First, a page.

Khalifa Chater has researched and written extensively in French on contemporary history of Tunisia. He is the author of two books (1984 and 1987) in French on social and political unrest in 19th century Tunisia. He has recently directed a team of historians in the production of a textbook on the history of Tunisia (La Tunisie à travers son histoire, 2006). In addition to contemporary history, Professor Chater’s research and academic interests include international relations, the Arab world, and globalization. He has written and lectured extensively in local and international seminars about security and cooperation issues in the Mediterranean basin, the Middle East, and the Arab world. He contributed a chapter on security in the Mediterranean basin in Security Challenges in the Mediterranean Region. (Frank cass, London, 1996) and a chapter on social reforms in the Maghreb in the nineteenth and early twentieth centuries, published in Islamism and Secularization in North Africa, (St. Martin's Press, New York, 1994), in association with the Center for Contemporary Arab Studies at Georgetown University.
- Tariq Ali, novelist, historian and political campaigner.
Tariq Ali is a writer, and filmmaker, long time political activist and campaigner, very much in demand as a commentator on the current situation in the Middle East.
He has written over a dozen books on world history and politics including the bestsellers, The Clash of Fundamentalisms and Bush in Babylon, five novels, and scripts for both stage and screen. The first novel of the Islam Quintet, Shadows of the Pomegranate Tree, was awarded the Archbishop San Clemente del Instituto Rosalia de Castro Prize for Best Foreign Language Fiction published in Spain in 1994 and, like the Book of Saladin, has been translated into several languages.
His most recent books are Rough Music: Blair/Bombs/London/Baghdad/Terror, a reflection on the circumstances surrounding the 7 July 2005 London Bombings, and The Nehrus and the Gandhis: An Indian Dynasty.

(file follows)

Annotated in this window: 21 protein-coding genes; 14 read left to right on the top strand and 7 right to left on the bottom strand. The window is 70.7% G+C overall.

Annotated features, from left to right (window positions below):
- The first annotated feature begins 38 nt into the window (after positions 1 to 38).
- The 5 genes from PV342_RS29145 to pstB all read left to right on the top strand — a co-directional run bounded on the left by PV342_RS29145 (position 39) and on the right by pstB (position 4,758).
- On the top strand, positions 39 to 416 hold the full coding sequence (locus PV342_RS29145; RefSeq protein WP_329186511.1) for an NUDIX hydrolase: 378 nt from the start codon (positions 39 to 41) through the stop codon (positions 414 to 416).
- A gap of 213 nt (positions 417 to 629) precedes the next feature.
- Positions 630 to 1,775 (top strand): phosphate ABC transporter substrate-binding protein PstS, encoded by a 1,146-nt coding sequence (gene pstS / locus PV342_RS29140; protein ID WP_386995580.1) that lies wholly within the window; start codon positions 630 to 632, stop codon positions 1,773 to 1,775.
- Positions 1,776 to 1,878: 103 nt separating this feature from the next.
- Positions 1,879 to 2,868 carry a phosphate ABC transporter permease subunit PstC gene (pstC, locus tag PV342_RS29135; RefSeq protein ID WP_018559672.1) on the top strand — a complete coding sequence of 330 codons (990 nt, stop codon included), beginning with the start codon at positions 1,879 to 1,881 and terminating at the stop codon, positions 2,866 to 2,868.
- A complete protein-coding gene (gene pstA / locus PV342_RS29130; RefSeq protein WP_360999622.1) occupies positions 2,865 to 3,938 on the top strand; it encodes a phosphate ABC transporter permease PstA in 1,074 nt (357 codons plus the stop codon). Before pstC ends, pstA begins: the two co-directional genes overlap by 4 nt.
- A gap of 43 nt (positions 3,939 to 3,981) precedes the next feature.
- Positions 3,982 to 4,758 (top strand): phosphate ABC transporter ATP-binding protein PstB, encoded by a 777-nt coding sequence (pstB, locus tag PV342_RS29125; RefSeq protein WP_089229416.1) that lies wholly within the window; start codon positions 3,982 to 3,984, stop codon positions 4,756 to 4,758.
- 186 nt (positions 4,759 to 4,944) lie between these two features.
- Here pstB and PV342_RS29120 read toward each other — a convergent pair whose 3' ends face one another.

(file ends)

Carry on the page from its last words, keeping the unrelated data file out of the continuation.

- Bassam Tibi, Professor of International Relations in Goettingen and also A.D. White Professor at Large in Cornell.
Bassam Tibi was born in Damascus on 4 April 1944 and descends from the centuries old family Banu al-Tibi of Damascene notability (ashraf). Before moving to Germany in 1962, he received his school education in Damascus in Islamic and Western style schools and completed his high school education there with the French Baccalaureat. His academic training in Social Science, Philosophy and History was at the Goethe University of Frankfurt.a.m. where he received his first Ph.D. in 1971. Among his academic teachers (Frankfurt School) were Max Horkheimer and Theodor W. Adorno, Jürgen Habermas and Iring Fetscher. Tibi received his Dr. habil. (German Super PhD) from the University of Hamburg. After teaching in Frankfurt and Heidelberg universities. Dr. Tibi was appointed 1973 as Professor for International Relations at the University of Goettingen. In 1988 he was appointed Professor of Comparative Politics as successor of Stein Rokkan at the University of Bergen/Norway by a Royal resolution of King Olav IV. After the decision to accept the honor but to decline the offer by staying in Goettingen, funds were provided for establishing the Center of International Affairs of which Professor Tibi has been the Director ever since. Prof. Tibi has held various visiting professorships, inter alia, in the United States (Harvard, Princeton, Berkeley, Ann Arbor), Turkey, Sudan, Cameroun, and recently in Switzerland, Indonesia and Singapore. On leave from Goettingen and Cornell he spent the academic year 2004/05 first as a Visiting Scholar returning to Harvard University and then as a Senior Research Fellow at the Asia Research Center/National University of Singapore. Between 1982 and 2000 Prof. Tibi was affiliated to Harvard in a variety of capacities, the latest as The Harvard Bosch Fellow 1998-2000.
Bassam Tibi has published six books in English and 26 books in German (translated into 16 languages). These books deal with Islamic civilization, the Middle East and the Mediterranian region. His most recent books in English are The Challenge of Fundamentalism (California University Press, updated edition 2002) and Islam Between Culture and Politics (Palgrave, expanded new edition 2005, with an added part dealing with the world political context of 9/11). Professor Tibi is board member of many significant institutions and the recipient of many prizes. The then President of Germany, Roman Herzog, awarded him in 1995 the highest Medal of the State/First Class for his accomplishments. In 2003 he received the annual prize of the Swiss Foundation for European Awareness.